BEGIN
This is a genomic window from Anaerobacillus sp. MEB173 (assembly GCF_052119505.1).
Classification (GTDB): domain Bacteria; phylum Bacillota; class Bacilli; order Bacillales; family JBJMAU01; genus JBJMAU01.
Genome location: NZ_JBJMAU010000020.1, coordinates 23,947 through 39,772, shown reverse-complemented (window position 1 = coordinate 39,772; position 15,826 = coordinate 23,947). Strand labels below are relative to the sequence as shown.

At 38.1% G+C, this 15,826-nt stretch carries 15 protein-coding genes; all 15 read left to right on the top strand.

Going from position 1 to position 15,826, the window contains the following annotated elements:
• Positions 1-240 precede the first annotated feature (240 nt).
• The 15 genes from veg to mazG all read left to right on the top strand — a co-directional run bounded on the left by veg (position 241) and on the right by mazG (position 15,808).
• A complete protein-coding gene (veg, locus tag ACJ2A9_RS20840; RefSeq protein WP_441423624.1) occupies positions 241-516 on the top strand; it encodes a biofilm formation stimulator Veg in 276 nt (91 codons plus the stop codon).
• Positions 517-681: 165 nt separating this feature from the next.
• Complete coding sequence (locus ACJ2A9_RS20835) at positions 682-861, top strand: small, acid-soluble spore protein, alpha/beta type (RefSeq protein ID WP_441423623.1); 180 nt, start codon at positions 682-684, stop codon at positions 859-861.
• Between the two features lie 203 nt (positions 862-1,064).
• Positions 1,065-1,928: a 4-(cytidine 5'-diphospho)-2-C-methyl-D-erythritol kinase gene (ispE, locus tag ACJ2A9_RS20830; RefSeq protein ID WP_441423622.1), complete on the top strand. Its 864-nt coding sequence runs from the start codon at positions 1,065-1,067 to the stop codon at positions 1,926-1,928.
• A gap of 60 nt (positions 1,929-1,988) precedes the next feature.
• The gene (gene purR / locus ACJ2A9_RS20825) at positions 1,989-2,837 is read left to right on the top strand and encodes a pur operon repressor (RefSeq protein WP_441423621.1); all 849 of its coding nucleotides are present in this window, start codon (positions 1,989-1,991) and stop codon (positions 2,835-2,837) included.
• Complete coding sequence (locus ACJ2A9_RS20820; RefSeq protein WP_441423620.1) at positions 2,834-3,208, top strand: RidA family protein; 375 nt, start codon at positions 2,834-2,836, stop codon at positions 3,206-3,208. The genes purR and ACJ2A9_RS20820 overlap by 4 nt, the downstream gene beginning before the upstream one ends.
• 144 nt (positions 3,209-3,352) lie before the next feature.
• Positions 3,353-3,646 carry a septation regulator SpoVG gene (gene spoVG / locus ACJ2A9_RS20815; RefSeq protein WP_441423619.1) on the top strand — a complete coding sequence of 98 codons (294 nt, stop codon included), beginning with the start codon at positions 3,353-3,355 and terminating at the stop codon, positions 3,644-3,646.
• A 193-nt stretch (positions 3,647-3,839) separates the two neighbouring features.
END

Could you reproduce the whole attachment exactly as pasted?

This is a genomic window from Anaerobacillus sp. MEB173 (assembly GCF_052119505.1).
Classification (GTDB): domain Bacteria; phylum Bacillota; class Bacilli; order Bacillales; family JBJMAU01; genus JBJMAU01.
Genome location: NZ_JBJMAU010000020.1, coordinates 23,947 through 39,772, shown reverse-complemented (window position 1 = coordinate 39,772; position 15,826 = coordinate 23,947). Strand labels below are relative to the sequence as shown.

At 38.1% G+C, this 15,826-nt stretch carries 15 protein-coding genes; all 15 read left to right on the top strand.

Going from position 1 to position 15,826, the window contains the following annotated elements:
• Positions 1-240 precede the first annotated feature (240 nt).
• The 15 genes from veg to mazG all read left to right on the top strand — a co-directional run bounded on the left by veg (position 241) and on the right by mazG (position 15,808).
• A complete protein-coding gene (veg, locus tag ACJ2A9_RS20840; RefSeq protein WP_441423624.1) occupies positions 241-516 on the top strand; it encodes a biofilm formation stimulator Veg in 276 nt (91 codons plus the stop codon).
• Positions 517-681: 165 nt separating this feature from the next.
• Complete coding sequence (locus ACJ2A9_RS20835) at positions 682-861, top strand: small, acid-soluble spore protein, alpha/beta type (RefSeq protein ID WP_441423623.1); 180 nt, start codon at positions 682-684, stop codon at positions 859-861.
• Between the two features lie 203 nt (positions 862-1,064).
• Positions 1,065-1,928: a 4-(cytidine 5'-diphospho)-2-C-methyl-D-erythritol kinase gene (ispE, locus tag ACJ2A9_RS20830; RefSeq protein ID WP_441423622.1), complete on the top strand. Its 864-nt coding sequence runs from the start codon at positions 1,065-1,067 to the stop codon at positions 1,926-1,928.
• A gap of 60 nt (positions 1,929-1,988) precedes the next feature.
• The gene (gene purR / locus ACJ2A9_RS20825) at positions 1,989-2,837 is read left to right on the top strand and encodes a pur operon repressor (RefSeq protein WP_441423621.1); all 849 of its coding nucleotides are present in this window, start codon (positions 1,989-1,991) and stop codon (positions 2,835-2,837) included.
• Complete coding sequence (locus ACJ2A9_RS20820; RefSeq protein WP_441423620.1) at positions 2,834-3,208, top strand: RidA family protein; 375 nt, start codon at positions 2,834-2,836, stop codon at positions 3,206-3,208. The genes purR and ACJ2A9_RS20820 overlap by 4 nt, the downstream gene beginning before the upstream one ends.
• 144 nt (positions 3,209-3,352) lie before the next feature.
• Positions 3,353-3,646 carry a septation regulator SpoVG gene (gene spoVG / locus ACJ2A9_RS20815; RefSeq protein WP_441423619.1) on the top strand — a complete coding sequence of 98 codons (294 nt, stop codon included), beginning with the start codon at positions 3,353-3,355 and terminating at the stop codon, positions 3,644-3,646.
• A 193-nt stretch (positions 3,647-3,839) separates the two neighbouring features.